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CHICAGO, April 3 (Reuters) - Illinois owes a group of women whose police officer and firefighter husbands died in the line of duty more than $351,000 apiece for their losses, but the state’s chronic inability to pass a budget has left all of them unpaid like thousands of state vendors.
The widows’ plight in a state with a $12.7 billion unpaid bill backlog represents yet another frustrating byproduct of lllinois’ 22-month budget stalemate, a span of fiscal ineptitude unmatched by any other U.S. state.
Illinois has limped along without a full operating budget during that time because the state's Democratic-led legislature and Republican Governor Bruce Rauner have clashed over a list of nonbudgetary demands he has insisted be part of any budget deal. All told, seven Illinois women have been waiting as long as a year for their shares of more than $2.7 million in awards and interest owed under the state’s Line of Duty Compensation Act, which mandates one-time payments and burial reimbursements to the families of fallen first responders.
The pending allotments are part of a $45 million pile of unpaid awards through the Illinois Court of Claims, a body that adjudicates litigation directed at the state and approves line-of-duty awards. That overall amount also includes unpaid awards owed to a group of exonerated, wrongfully imprisoned ex-inmates and others who sustained injuries on state roads or in state facilities.
For police widow Susan Maness, the $351,383 award she has waited for since January 2016 could dictate whether she is able to stay long-term in the suburban Chicago “dream home” she and her late husband bought when the couple had two incomes to support mortgage payments.
Her husband, Dwight Maness, 47, a deputy in the McHenry County Sheriff’s Department, was shot in the back and leg in 2014 by a gunman who ambushed him with an AR-15 rapid-fire rifle during a police call to the man's home.
Maness’ injuries left him wheelchair-bound and necessitated multiple surgeries. During an October 2015 physical therapy session, 11 months after being shot, Maness died from a pulmonary embolism the local coroner later linked to his original wounds.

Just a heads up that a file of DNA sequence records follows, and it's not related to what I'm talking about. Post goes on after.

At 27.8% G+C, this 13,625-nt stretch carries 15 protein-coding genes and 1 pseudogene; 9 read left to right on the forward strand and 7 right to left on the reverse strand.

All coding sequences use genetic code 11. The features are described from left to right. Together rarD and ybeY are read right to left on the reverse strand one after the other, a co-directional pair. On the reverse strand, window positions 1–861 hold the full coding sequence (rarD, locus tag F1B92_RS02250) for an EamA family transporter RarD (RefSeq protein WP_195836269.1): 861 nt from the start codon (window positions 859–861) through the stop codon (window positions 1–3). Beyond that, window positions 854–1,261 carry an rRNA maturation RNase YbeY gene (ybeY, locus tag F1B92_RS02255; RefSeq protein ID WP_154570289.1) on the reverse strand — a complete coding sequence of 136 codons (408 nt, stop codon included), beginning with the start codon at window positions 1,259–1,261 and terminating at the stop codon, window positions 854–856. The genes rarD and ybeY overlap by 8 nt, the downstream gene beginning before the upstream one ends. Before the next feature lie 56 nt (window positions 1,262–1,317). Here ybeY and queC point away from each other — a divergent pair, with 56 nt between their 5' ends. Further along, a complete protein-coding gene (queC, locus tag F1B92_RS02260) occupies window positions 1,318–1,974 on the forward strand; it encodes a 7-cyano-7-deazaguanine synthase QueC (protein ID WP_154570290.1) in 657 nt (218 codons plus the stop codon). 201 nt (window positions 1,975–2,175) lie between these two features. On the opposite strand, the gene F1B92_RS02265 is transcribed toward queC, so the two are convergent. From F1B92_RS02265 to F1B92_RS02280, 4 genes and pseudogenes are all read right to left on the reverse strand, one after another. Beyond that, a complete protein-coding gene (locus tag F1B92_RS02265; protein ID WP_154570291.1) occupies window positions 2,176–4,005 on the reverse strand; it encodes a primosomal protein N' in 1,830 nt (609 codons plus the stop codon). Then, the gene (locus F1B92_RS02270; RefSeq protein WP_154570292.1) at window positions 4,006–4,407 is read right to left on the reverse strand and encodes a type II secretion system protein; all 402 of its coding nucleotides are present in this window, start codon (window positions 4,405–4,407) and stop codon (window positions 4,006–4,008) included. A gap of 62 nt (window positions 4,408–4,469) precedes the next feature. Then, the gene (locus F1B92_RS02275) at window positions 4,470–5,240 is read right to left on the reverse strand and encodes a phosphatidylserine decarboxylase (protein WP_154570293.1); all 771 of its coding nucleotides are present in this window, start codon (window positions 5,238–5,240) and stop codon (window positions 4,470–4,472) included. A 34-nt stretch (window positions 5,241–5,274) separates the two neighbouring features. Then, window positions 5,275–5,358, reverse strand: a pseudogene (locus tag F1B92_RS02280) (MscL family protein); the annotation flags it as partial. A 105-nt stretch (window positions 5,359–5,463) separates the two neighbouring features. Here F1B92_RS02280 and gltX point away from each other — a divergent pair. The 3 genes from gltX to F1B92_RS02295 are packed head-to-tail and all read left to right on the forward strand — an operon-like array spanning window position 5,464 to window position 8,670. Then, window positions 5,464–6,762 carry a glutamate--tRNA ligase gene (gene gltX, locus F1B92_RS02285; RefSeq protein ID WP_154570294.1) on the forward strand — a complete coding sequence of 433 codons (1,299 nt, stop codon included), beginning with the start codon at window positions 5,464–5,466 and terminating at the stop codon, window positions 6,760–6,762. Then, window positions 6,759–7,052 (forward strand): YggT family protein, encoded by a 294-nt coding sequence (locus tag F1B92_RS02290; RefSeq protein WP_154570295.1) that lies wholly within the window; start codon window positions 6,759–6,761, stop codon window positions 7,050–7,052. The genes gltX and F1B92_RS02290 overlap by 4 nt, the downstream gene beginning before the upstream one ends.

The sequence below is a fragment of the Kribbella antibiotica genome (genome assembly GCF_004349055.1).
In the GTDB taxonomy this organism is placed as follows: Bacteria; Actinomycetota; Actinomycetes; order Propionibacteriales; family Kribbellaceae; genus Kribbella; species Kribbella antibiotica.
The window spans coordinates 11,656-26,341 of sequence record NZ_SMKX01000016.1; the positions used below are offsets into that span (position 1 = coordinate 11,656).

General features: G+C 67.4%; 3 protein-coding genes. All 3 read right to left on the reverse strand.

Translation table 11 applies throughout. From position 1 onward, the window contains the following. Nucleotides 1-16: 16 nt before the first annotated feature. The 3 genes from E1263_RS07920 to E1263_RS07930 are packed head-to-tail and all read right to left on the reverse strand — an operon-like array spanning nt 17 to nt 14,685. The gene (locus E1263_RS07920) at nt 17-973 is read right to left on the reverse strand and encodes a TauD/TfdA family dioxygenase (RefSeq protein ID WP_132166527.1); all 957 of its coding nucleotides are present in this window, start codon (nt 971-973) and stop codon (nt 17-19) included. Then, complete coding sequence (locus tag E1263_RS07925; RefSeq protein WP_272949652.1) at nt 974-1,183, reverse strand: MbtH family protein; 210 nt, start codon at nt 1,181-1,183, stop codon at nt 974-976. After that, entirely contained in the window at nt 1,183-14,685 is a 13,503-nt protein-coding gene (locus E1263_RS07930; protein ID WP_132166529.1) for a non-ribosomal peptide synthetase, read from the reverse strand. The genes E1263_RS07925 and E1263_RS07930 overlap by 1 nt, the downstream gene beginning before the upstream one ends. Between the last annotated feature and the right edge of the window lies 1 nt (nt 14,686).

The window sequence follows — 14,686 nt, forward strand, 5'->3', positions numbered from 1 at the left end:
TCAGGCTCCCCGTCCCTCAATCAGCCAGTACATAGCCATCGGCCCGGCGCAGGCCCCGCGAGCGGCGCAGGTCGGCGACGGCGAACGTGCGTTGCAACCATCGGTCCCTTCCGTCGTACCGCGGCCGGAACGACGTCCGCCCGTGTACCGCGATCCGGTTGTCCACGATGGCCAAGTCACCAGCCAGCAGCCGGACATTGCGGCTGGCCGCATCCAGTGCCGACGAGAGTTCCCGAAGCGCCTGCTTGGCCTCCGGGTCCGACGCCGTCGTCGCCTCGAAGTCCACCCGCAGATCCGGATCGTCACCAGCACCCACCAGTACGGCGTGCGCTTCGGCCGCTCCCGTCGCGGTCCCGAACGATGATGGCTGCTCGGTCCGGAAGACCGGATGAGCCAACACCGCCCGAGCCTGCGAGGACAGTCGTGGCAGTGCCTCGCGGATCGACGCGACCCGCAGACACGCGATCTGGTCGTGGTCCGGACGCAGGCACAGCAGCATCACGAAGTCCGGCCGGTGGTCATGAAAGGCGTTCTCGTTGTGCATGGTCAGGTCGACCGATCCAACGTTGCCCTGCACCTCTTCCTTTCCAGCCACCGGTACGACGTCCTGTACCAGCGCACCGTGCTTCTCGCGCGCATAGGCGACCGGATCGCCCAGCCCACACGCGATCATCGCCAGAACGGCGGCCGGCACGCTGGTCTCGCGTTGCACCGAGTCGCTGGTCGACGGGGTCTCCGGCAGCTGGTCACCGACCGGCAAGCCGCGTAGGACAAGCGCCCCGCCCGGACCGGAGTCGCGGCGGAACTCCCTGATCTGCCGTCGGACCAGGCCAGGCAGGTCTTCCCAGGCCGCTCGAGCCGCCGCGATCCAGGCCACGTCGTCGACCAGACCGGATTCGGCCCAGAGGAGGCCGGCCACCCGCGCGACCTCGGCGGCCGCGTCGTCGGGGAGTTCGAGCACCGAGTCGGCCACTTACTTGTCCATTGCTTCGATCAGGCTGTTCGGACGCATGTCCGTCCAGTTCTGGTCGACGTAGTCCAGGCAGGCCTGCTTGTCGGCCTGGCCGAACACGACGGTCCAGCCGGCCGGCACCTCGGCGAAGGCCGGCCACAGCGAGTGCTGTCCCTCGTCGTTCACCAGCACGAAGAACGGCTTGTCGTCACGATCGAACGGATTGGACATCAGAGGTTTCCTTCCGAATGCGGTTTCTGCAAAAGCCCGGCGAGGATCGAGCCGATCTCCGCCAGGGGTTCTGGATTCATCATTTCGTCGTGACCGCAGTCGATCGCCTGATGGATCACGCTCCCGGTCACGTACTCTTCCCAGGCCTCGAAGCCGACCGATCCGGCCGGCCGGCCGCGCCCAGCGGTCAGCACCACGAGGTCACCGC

“They’re arguing in Springfield,” Susan Maness said in an interview, referring to the political paralysis in Illinois’ capital. “Everybody is pointing the finger at the other person, and no one wants to take responsibility. But while they’re fighting and pointing fingers, the rest of us are sitting here worried about our future and our homes and how things are going to continue."
Asked how her late husband would react to her wait to be paid, “He’d be horrified all of this is taking place.”
Other widows awaiting awards lost their husbands to crashes, on-the-job cardiac arrests and, in the case of a suburban Chicago firefighter, injuries sustained from falling down an open, unprotected elevator shaft while battling a 2015 building fire.
“I think it’s unconscionable,” said Pat Devaney, president of the Associated Fire Fighters of Illinois, which advocates on behalf of Illinois firefighters. “From my perspective, I’d say this is the result of Governor (Bruce) Rauner’s failure to propose and work with the General Assembly to pass a balanced budget that funds important things like this.”
An effort to appropriate $5 million to the Court of Claims to pay line-of-duty awards passed the Illinois Senate last May but fizzled in the Illinois House, which tacked on additional budgetary need before the legislation eventually died in January.
State Representative Fred Crespo, a Democrat from the Chicago suburb of Hoffman Estates, said Illinois’ inability to give the widows what they are owed is like “adding insult to injury” and blamed the governor for not making their plight a budgetary priority.
“Heaven knows what they’re going through,” Crespo said of the still-grieving women. “I have a hard time listening to the governor saying we care about our firefighters and policemen, and when you have these families who are purely in need, you ignore them.”
Rauner spokeswoman Eleni Demertzis told Reuters the governor believes the state should “uphold any promised payments made to the families” of fallen first responders. But she emphasized the payments should be part of a broader budget deal.
That is something the governor has failed to broker since taking office in January 2015. He has butted heads with Democrats over his insistence that his enactment of a budget be conditional on approval of state workers' compensation changes, term limits for legislative leaders and a property-tax freeze, among other things.
“Unfortunately, they cannot be paid until the General Assembly passes a balanced budget,” Demertzis said of the widows in a statement. “Governor Rauner continues to advocate for a solution that balances the budget and ensures payment of those types of benefits.” (Editing by Matthew Lewis)